Q: If a toilet is flushed when someone is in the shower, the water turns scalding hot.

A: On most older shower faucets this problem is quite common because they cannot control or limit how much hot & cold water go through the valve. If the temperature in the shower is correct and then water is run somewhere else in the house, the valve cannot adjust for this which results in a surge of hot or cold water. All new tub or shower valves with a shower-head installed in the State of Michigan are required by code to have an internal mechanism to balance the hot & cold water pressure so if there is a sudden drop in hot, for instance, the valve will automatically lower the cold at the same rate. The result is that the person using the shower only will feel a very minor change in temperature. The only real solution to this problem is to replace the complete shower valve with a new style that is ‘pressure-balanced’.

Q: I’m in need of a new toilet, but afraid of the performance of the water-saver toilets.

A: While this may have been a problem when all the toilets were first required to flush on 1.6 gallons back in the 1990’s, it has not been a problem for quite some time. Hedlund Plumbing has installed just about every manufacturer of toilet available in the United States and has found that the Kohler Cimarron toilet ranks at the very top as far as flushing capabilities and performance go. The Kohler Cimarron uses the new Class-6 technology which ensures you can have all the advantages of a water saver toilet without any plugging  issues.  This is new technology that meets the current Water-Sense Label requirements and only needs 1.28-gallons per flush.problems.  There are also getting to be more dual-flush high-efficient toilets available such as the Sterling Rockton model that give the option of 1.6-gal. or 0.8-gal. flush, which can end up saving tens of thousands of gallons over the course of a year.

Q: My water heater periodically makes a snapping or popping noise.

A: Over a period of time it is not uncommon for the foam insulation that is installed around the tank to separate in areas, and as the heated water causes the tank to expand it rubs and moves against the insulation. This can also be a sign of a build-up of water deposits within the tank.  It might help to flush the water out of the tank periodically to help keep the tank clear.  Other than being an annoying sound, it is not anything that you should be concerned about, and the only solution is to replace the water heater.

Q: Our hot water throughout the house has a ‘rotten-egg’ smell.

A: This problem with smelly water seems to occur when well water reacts with your water heater. Inside the heater is a magnesium anode rod which is factory-installed to attract sediment and minerals in the water in order to keep them from attacking the tank itself. This is meant to lengthen the life of the heater, but sometimes well water can cause a sulfur type smell to appear in the water. There are two potential solutions to this problem. First, the water heater manufacturers recommend replacing the magnesium rod with an aluminum rod which can reduce or eliminate the sulfur smell. The other solution is to remove the original magnesium rod completely. While this solution usually solves the odor problem, may slightly shorten the life of the heater and void the manufacturers warranty on the tank.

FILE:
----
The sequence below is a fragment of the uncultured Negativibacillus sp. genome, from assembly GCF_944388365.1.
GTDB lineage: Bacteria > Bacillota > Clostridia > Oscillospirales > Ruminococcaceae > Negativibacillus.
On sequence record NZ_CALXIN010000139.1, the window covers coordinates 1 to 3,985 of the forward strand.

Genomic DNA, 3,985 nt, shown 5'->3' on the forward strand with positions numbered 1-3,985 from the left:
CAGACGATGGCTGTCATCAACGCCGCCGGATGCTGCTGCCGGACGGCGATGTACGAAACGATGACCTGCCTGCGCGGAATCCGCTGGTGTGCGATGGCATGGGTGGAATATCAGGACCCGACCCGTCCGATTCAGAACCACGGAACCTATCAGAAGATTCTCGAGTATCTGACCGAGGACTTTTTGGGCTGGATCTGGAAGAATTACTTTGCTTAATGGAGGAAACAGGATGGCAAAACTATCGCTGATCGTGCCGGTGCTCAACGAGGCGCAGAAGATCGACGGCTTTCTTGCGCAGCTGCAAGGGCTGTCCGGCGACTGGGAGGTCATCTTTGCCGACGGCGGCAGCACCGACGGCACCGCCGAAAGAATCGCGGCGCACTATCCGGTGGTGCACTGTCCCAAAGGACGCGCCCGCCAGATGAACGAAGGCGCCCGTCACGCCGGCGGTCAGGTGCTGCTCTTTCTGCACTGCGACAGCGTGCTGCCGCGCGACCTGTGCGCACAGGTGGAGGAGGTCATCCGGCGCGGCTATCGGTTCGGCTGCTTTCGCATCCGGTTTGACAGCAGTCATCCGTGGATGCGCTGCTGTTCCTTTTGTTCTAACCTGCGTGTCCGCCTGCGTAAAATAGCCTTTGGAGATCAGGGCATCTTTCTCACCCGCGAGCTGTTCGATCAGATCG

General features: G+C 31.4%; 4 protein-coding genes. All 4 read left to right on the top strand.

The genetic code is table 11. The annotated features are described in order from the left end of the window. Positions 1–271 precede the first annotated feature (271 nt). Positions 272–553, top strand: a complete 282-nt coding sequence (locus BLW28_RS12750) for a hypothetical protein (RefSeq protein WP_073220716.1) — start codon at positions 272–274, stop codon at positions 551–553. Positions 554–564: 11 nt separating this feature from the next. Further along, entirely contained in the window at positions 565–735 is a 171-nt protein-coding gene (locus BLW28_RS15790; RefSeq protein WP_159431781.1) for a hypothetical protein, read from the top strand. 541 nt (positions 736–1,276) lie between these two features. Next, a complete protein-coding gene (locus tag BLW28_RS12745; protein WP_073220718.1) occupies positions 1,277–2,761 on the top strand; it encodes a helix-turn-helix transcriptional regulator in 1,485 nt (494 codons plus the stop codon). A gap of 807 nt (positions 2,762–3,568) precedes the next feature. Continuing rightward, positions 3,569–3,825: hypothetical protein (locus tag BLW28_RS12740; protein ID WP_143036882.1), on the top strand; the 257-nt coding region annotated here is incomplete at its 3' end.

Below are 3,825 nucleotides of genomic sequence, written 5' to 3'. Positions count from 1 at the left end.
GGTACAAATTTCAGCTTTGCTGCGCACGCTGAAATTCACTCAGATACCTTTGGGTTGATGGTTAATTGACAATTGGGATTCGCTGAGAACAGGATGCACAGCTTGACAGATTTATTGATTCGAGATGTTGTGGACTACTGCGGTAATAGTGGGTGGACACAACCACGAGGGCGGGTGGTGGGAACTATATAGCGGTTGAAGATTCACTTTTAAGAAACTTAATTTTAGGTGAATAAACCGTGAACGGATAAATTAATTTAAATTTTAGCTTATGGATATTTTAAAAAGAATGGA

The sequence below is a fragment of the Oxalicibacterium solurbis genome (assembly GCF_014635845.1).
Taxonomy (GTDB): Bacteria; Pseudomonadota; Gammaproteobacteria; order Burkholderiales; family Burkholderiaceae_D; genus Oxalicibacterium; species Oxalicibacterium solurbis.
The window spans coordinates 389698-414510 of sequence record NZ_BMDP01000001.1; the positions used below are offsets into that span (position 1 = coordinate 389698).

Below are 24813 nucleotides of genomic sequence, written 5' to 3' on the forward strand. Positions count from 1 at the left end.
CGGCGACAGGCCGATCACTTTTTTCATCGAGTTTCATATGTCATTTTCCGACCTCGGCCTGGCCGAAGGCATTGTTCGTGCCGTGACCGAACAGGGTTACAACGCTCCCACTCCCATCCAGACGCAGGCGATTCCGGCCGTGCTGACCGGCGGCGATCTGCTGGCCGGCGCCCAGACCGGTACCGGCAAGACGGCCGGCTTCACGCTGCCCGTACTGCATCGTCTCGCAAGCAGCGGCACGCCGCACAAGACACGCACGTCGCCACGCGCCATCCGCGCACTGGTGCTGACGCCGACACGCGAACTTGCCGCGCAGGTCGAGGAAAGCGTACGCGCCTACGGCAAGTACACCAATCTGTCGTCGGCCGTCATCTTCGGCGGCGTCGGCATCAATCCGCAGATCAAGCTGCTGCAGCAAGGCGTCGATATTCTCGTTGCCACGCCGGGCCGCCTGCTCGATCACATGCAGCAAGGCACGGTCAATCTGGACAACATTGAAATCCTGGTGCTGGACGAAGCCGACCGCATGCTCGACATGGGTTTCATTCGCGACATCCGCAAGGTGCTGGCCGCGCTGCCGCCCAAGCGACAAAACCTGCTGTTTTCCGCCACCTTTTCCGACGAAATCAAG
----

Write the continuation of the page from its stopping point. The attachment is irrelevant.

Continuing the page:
Q: How can we get hot water to the faucets faster, especially in the morning?

A: This is a growing concern for homeowners, as water and sewer rates keep increasing. It is not uncommon for it to take 1-2 minutes to get hot water through a faucet. The simple solution for this problem is to have a hot water recirculation pump installed at the water heater, such as the Comfort Pump from Grundfos Pumps. This pump circulates the hot water from the heater to a faucet located at the furthest point away from the heater. This is a specially designed pump system that includes a timer so that the pump can automatically come on before water is typically used throughout the day or night. Also, it can be shut off for times of the day when nobody is home in order to save on utilities.  For installation costs please feel free to call or email our service department.

Q: How can the pressure to my faucets improve?

A: If the pressure problem is limited to a particular faucet, it might be possible to improve it by cleaning or installing a new aerator on the end of the spout. Over time these can clog and reduce the flow considerably. There might also be a problem with the supply shut-off valve. If there is any reduction in size between the shut-off valve and the faucet, you will see a lower flow rate. If the pressure problem is uniform throughout the house, it is likely that there is a build-up of deposits inside the actual piping, especially if the pipes are older galvanized steel pipes. There is no easy solution to fix old piping. In almost all cases, the old steel piping needs to be completely removed and new copper or PEX piping needs to be re-installed. With new piping, you will see a drastic improvement in the pressure throughout the house.